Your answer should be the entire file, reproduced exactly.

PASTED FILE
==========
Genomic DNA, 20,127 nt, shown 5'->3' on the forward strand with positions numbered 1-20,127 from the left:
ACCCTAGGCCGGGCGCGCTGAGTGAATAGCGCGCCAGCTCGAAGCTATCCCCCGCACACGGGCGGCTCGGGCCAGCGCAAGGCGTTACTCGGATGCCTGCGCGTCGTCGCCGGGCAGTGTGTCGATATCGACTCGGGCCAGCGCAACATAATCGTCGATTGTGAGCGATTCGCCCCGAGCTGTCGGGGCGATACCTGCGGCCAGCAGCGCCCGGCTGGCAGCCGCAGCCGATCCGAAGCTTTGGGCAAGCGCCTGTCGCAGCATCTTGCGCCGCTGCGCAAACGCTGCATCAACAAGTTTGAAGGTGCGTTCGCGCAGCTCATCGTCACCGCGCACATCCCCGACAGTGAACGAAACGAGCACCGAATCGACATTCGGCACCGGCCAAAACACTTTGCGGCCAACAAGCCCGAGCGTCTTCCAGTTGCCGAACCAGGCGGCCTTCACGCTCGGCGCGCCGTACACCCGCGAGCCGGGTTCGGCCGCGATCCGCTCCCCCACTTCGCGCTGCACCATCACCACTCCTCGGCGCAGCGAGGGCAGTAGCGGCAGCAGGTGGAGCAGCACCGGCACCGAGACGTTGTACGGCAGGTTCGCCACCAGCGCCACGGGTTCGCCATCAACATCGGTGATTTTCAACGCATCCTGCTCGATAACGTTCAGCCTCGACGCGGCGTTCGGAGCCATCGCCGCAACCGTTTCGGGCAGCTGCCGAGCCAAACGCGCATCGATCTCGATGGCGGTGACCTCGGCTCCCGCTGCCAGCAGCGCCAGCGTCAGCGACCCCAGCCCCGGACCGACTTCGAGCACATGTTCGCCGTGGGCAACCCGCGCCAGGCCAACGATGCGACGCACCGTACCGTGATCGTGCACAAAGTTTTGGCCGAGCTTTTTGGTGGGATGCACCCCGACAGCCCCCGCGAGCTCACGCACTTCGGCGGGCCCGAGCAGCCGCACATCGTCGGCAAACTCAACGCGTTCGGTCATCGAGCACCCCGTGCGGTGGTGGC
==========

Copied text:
Genomic DNA, 20,127 nt, shown 5'->3' on the forward strand with positions numbered 1-20,127 from the left:
ACCCTAGGCCGGGCGCGCTGAGTGAATAGCGCGCCAGCTCGAAGCTATCCCCCGCACACGGGCGGCTCGGGCCAGCGCAAGGCGTTACTCGGATGCCTGCGCGTCGTCGCCGGGCAGTGTGTCGATATCGACTCGGGCCAGCGCAACATAATCGTCGATTGTGAGCGATTCGCCCCGAGCTGTCGGGGCGATACCTGCGGCCAGCAGCGCCCGGCTGGCAGCCGCAGCCGATCCGAAGCTTTGGGCAAGCGCCTGTCGCAGCATCTTGCGCCGCTGCGCAAACGCTGCATCAACAAGTTTGAAGGTGCGTTCGCGCAGCTCATCGTCACCGCGCACATCCCCGACAGTGAACGAAACGAGCACCGAATCGACATTCGGCACCGGCCAAAACACTTTGCGGCCAACAAGCCCGAGCGTCTTCCAGTTGCCGAACCAGGCGGCCTTCACGCTCGGCGCGCCGTACACCCGCGAGCCGGGTTCGGCCGCGATCCGCTCCCCCACTTCGCGCTGCACCATCACCACTCCTCGGCGCAGCGAGGGCAGTAGCGGCAGCAGGTGGAGCAGCACCGGCACCGAGACGTTGTACGGCAGGTTCGCCACCAGCGCCACGGGTTCGCCATCAACATCGGTGATTTTCAACGCATCCTGCTCGATAACGTTCAGCCTCGACGCGGCGTTCGGAGCCATCGCCGCAACCGTTTCGGGCAGCTGCCGAGCCAAACGCGCATCGATCTCGATGGCGGTGACCTCGGCTCCCGCTGCCAGCAGCGCCAGCGTCAGCGACCCCAGCCCCGGACCGACTTCGAGCACATGTTCGCCGTGGGCAACCCGCGCCAGGCCAACGATGCGACGCACCGTACCGTGATCGTGCACAAAGTTTTGGCCGAGCTTTTTGGTGGGATGCACCCCGACAGCCCCCGCGAGCTCACGCACTTCGGCGGGCCCGAGCAGCCGCACATCGTCGGCAAACTCAACGCGTTCGGTCATCGAGCACCCCGTGCGGTGGTGGC